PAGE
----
Impact of Residual Insecticide Applied to Upper Story Vegetation on Resting Adult Mosquitoes (Diptera: Culicidae)

  • R. T. Trout
  • G. C. Brown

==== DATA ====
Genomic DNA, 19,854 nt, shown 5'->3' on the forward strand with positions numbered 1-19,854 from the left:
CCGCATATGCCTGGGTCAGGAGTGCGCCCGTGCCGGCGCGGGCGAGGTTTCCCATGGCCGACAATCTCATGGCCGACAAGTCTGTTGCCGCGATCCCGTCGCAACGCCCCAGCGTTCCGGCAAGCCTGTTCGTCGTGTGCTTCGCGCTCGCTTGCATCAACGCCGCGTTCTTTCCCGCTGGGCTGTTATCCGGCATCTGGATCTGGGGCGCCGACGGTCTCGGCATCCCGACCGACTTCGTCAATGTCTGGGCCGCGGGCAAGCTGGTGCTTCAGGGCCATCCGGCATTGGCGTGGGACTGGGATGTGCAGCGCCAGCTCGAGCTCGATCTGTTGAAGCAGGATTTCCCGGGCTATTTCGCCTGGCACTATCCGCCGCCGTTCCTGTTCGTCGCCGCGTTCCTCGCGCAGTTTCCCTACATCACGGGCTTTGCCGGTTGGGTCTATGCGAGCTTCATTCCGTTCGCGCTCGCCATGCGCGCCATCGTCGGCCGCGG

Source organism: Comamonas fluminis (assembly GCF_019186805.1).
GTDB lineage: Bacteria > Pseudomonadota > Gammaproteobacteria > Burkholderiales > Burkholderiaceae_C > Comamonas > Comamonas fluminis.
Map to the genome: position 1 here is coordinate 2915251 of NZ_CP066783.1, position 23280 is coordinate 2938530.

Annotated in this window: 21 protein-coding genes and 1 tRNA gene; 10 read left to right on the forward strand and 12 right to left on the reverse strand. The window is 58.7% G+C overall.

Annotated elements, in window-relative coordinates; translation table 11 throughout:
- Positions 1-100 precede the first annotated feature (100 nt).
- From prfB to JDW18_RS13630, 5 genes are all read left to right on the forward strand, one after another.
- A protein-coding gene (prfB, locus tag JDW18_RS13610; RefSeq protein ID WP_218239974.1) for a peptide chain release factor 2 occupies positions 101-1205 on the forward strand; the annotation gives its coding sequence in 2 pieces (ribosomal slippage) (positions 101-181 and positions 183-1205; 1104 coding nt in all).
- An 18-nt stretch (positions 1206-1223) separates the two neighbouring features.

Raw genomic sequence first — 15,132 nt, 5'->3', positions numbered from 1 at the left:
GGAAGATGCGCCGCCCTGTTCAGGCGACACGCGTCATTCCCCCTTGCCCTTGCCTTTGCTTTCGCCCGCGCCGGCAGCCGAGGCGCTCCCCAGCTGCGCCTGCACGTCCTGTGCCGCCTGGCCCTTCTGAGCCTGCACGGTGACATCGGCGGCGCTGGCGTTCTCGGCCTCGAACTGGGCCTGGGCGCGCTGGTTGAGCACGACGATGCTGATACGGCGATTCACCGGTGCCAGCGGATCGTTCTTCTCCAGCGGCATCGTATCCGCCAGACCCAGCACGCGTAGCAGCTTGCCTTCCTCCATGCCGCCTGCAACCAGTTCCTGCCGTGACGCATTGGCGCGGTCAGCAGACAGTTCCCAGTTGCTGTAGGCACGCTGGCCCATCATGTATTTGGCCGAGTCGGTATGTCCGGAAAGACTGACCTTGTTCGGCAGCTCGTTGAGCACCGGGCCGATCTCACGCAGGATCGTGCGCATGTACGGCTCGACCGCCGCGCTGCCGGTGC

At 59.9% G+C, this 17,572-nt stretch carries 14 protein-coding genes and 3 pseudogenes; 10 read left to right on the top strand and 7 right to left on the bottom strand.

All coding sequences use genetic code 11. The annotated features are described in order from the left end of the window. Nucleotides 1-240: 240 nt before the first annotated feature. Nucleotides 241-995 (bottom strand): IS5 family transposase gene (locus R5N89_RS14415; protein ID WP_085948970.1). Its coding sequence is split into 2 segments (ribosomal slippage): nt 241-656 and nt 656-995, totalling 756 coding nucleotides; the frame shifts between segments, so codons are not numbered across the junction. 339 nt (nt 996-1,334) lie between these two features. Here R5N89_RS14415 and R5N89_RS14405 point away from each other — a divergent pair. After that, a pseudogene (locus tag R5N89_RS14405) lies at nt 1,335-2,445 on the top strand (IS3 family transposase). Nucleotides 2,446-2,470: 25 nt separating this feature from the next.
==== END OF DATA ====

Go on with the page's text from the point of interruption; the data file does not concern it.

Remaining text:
Increased threat of mosquito-vectored diseases necessitates the development for new management tactics and programs. We tested a pyrethroid barrier treatment by using a power sprayer to target upper tree canopies against orniphilic and other resting mosquitoes. Mosquito populations were monitored weekly with CO2-baited Centers for Disease Control (CDC) miniature light traps (without a light) (1) d level and within the vegetation. Traps were operated weekly for 10 weeks; 2 weeks pre- and 8 weeks post-treatment. Culex spp. were collected predominantly in tree canopy CO2-baited traps (81%) compared with CO2-baited traps at ground level (11%) and gravid traps (7%). Over 96% of the mosquitoes collected were Culex spp. Pretreatment canopy catches averaged 489.7 and 618.6 adults per trap-night prior to insecticide treatment in the control and treatment plots, respectively. Tree canopy treatments significantly reduced populations of Aedes spp. and Culex spp. At 4 weeks post-treatment, mosquito numbers collected in CO2-baited traps were reduced by 86% at ground level and 76% in tree canopies. No reduction in mosquito numbers was noted in gravid traps. These data demonstrated that pyrethroid barrier sprays applied to upper canopy vegetation might be effective in reducing adult mosquito populations.

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